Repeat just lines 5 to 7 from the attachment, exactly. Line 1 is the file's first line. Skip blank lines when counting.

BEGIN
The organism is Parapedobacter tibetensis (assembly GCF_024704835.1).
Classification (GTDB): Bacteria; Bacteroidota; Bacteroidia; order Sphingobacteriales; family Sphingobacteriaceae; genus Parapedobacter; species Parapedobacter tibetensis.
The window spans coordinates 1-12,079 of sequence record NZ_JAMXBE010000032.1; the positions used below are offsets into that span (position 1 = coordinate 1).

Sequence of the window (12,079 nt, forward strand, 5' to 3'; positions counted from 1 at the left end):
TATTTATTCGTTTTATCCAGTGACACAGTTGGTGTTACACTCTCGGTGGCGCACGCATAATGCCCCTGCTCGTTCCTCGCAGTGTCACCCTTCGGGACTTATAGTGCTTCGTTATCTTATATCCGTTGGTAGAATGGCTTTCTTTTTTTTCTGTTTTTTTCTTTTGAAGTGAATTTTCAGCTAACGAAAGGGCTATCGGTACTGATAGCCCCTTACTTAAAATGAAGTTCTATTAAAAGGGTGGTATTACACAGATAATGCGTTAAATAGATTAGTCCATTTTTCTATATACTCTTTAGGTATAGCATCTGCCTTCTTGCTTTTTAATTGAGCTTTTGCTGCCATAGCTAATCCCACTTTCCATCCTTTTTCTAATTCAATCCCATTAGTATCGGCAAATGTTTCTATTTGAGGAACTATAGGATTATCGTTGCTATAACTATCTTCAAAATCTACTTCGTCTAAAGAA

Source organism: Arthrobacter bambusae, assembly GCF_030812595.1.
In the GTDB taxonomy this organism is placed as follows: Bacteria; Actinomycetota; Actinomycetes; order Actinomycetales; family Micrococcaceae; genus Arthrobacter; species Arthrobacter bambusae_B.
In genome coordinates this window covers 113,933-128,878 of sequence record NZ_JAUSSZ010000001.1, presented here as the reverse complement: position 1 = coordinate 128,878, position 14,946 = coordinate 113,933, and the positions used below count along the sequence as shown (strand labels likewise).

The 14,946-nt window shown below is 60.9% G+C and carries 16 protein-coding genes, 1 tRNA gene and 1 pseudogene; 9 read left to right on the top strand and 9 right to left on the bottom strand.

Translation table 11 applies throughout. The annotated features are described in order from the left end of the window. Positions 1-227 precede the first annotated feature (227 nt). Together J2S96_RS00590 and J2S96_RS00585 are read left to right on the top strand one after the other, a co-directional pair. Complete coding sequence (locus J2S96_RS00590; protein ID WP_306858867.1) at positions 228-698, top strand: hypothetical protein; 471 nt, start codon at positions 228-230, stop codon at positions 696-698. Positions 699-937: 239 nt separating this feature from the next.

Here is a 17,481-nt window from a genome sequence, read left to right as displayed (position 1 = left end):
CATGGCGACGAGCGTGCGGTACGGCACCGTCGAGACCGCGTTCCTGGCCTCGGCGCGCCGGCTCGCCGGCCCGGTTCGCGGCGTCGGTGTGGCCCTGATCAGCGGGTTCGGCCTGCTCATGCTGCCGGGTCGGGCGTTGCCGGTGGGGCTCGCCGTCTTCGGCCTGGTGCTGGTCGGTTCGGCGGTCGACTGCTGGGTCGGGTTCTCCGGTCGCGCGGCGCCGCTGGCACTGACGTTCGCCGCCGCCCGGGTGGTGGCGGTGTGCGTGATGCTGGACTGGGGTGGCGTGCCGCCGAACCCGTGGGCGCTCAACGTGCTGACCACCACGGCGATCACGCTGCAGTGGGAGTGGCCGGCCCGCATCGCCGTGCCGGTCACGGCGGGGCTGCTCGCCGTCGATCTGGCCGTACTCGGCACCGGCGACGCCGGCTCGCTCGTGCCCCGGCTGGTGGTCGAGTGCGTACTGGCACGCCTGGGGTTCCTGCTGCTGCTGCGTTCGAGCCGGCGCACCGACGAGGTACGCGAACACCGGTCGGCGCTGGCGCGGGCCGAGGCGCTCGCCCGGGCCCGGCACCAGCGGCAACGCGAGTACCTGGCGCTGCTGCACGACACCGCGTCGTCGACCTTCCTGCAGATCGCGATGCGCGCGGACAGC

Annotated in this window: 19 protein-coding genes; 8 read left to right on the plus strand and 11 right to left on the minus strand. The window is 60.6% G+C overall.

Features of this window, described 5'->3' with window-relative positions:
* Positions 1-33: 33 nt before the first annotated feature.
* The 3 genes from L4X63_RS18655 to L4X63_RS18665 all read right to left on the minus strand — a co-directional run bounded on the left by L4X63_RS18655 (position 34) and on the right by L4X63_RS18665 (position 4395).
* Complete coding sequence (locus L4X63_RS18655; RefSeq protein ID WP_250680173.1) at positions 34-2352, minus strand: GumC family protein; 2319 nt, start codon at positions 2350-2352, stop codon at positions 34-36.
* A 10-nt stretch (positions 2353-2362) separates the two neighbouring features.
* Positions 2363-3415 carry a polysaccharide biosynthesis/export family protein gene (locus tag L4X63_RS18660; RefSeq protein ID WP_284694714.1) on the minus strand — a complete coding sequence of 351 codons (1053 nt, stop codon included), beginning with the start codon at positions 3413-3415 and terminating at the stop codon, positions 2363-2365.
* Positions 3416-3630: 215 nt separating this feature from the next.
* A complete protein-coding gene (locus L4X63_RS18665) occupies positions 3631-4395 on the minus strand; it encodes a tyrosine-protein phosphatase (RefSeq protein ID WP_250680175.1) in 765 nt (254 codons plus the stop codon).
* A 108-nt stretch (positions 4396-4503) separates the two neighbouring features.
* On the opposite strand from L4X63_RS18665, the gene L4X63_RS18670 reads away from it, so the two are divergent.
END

TATTTATTCGTTTTATCCAGTGACACAGTTGGTGTTACACTCTCGGTGGCGCACGCATAATGCCCCTGCTCGTTCCTCGCAGTGTCACCCTTCGGGACTTATAGTGCTTCGTTATCTTATATCCGTTGGTAGAATGGCTTTCTTTTTTTTCTGTTTTTTTCTTTTGAAGTGAATTTTCAGCTAACGAAAGGGCTATCGGTACTGATAGCCCCTTACTTAAAATGAAGTTCTATTAAAAGGGTGGTATTACACAGATAATGCGTTAAATAGATTAGTCCATTTTTCTATATACTCTTTAGGTATAGCATCTGCCTTCTTGCTTTTTAATTGAGCTTTTGCTGCCATAGCTAATCCCACTTTCCATCCTTTTTCTAATTCAATCCCATTAGTATCGGCAAATGTTTCTATTTGAGGAACTATAGGATTATCGTTGCTATAACTATCTTCAAAATCTACTTCGTCTAAAGAA

Source organism: Arthrobacter bambusae, assembly GCF_030812595.1.
In the GTDB taxonomy this organism is placed as follows: Bacteria; Actinomycetota; Actinomycetes; order Actinomycetales; family Micrococcaceae; genus Arthrobacter; species Arthrobacter bambusae_B.